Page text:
Offence of encouraging or assisting serious self-harm
The Online Safety Act 2023 creates a new offence of encouraging or assisting serious self-harm. The offence applies from 31 January 2024.
What is the new offence?
A person commits an offence if:
they do a relevant act capable of encouraging or assisting the serious self-harm of another person;
and their act was intended to encourage or assist the serious self-harm of another person.
“serious self-harm” means self-harm amounting to, in England and Wales and Northern Ireland, grievous bodily harm within the meaning of the Offences Against the Person Act 1861.
The Act defines the means of communication by which a person “does a relevant act”, which includes in-person or electronic communications, publications, correspondence, and the sending or giving of items with stored electronic data.
The offence carries a maximum penalty of 5 years imprisonment.
Why is this offence needed?
The government explained the need for a new offence in these terms:
“I am aware of particular concerns around content online which encourages vulnerable people to self-harm. While the child safety duties in the bill will protect children, vulnerable adults may remain at risk of exposure to this abhorrent content. I am therefore committing to making the encouragement of self-harm illegal. The government will bring forward in this bill proposals to create an offence of sending a communication that encourages serious self-harm.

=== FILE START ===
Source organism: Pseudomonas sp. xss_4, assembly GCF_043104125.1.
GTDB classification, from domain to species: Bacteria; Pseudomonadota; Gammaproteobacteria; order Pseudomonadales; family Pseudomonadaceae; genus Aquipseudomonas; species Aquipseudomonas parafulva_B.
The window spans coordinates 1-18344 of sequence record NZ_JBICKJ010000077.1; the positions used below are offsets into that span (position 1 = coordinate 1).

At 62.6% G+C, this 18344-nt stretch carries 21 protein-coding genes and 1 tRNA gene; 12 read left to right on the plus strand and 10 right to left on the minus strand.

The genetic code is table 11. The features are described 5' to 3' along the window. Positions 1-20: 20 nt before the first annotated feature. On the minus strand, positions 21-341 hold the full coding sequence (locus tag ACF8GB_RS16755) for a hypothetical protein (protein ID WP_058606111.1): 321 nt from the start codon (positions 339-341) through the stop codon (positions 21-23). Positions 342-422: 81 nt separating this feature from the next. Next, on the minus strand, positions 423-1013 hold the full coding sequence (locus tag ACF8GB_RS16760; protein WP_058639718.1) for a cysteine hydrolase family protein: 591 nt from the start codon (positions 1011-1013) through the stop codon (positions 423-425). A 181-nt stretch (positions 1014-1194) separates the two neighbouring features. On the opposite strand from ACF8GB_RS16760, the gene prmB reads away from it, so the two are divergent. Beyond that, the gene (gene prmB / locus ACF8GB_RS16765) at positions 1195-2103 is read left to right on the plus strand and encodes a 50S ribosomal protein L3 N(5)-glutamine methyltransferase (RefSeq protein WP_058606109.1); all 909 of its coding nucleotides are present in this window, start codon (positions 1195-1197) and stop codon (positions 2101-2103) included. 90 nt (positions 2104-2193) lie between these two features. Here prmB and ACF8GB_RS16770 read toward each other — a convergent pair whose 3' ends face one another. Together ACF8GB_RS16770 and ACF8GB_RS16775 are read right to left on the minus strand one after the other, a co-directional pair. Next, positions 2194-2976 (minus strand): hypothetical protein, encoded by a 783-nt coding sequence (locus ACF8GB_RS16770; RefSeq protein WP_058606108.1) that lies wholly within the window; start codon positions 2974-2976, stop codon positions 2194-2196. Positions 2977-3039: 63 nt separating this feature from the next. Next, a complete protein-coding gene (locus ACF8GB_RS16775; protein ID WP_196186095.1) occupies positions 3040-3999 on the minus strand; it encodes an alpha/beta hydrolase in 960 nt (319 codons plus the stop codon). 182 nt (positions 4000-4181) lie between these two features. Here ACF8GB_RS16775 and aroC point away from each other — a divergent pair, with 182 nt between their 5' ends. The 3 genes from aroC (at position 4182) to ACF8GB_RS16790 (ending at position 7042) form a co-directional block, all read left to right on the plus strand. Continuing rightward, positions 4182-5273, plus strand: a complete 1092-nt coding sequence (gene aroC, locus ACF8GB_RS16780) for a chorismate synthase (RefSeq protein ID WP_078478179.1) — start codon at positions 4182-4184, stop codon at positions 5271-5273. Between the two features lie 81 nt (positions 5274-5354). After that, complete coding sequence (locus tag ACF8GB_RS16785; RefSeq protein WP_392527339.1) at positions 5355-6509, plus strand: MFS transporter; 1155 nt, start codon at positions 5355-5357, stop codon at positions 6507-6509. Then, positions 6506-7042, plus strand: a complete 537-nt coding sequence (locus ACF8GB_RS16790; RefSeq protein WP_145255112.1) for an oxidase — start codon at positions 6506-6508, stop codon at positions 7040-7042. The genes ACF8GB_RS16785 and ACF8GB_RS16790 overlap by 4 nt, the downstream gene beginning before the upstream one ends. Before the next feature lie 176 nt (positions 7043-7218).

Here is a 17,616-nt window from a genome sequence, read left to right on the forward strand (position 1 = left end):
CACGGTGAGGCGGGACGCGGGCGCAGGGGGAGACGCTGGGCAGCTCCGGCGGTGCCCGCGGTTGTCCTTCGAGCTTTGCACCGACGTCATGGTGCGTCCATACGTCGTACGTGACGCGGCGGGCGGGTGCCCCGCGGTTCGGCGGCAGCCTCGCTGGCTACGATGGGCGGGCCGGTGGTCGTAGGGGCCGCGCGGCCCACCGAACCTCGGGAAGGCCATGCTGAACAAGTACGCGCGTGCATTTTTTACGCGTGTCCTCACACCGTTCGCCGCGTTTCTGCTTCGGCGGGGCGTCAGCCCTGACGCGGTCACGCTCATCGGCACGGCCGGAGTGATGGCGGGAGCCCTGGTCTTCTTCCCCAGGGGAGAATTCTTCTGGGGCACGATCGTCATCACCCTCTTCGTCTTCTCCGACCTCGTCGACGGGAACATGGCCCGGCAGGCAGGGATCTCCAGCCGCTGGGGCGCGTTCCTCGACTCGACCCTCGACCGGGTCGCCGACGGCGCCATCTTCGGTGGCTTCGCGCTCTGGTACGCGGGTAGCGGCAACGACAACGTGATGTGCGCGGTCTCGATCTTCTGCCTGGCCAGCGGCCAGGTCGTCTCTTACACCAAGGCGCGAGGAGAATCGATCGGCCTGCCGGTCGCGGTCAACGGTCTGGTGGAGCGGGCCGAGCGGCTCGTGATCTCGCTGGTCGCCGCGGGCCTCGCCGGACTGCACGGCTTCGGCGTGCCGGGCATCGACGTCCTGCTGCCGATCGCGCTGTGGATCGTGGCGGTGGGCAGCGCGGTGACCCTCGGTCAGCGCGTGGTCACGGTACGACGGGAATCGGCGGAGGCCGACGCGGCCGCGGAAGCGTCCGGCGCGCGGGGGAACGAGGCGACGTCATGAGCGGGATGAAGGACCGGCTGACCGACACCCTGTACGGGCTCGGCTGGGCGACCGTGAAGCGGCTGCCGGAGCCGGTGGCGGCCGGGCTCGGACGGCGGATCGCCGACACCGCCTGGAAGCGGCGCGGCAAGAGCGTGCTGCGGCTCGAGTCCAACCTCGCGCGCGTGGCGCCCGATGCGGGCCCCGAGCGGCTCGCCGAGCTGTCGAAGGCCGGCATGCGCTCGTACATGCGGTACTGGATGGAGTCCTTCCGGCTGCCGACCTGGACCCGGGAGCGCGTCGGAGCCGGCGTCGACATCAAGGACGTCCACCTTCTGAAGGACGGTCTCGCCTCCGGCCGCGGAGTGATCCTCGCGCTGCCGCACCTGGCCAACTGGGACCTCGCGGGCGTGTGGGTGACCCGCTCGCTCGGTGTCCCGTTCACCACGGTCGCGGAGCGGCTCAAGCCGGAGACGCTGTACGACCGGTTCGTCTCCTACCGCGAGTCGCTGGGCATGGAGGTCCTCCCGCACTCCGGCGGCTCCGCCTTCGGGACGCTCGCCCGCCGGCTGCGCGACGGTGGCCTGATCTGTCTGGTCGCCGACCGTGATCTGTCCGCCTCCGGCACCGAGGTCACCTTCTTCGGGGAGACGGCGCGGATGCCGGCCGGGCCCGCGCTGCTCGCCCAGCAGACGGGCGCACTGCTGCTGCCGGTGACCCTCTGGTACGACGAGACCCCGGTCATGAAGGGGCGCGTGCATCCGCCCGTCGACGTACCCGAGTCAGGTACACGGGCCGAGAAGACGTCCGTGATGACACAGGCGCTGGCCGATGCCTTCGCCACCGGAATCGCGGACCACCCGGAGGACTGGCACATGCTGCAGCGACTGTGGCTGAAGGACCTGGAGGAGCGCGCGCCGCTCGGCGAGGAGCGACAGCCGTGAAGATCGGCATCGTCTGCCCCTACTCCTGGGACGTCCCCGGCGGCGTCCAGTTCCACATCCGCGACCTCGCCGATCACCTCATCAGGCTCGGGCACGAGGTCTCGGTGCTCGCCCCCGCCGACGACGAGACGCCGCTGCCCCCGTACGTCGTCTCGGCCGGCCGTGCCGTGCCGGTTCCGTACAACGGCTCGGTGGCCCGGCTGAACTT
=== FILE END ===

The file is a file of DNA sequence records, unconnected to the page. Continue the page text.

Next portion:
This new offence will ensure that trolls sending such messages to a person, regardless of the recipient’s age, face the consequences for their vile actions.”
The new offence appears to have strong support from interest groups.
The Molly Rose Foundation, a suicide-prevention charity aimed at young people, said it also supported the proposed new offence. The charity was established by the friends and family of Molly Russell, a 14-year-old girl who took her own life after viewing images promoting suicide and self-harm. In September 2022 a coroner ruled that content Molly had viewed relating to depression, self-harm and suicide “had contributed to her death in a more than minimal way”. The foundation said the proposed new offence would be a “significant move”.
How can we help?
If you need specialist advice in relation to any criminal investigation or prosecution, from the initial investigation through to court proceedings, please get in touch. Call John Howey on 020 7388 1658 or email email@example.com. Let us help.
Image credit: “Self Harm Scars III” by LauraLewis23 is licensed under CC BY 2.0.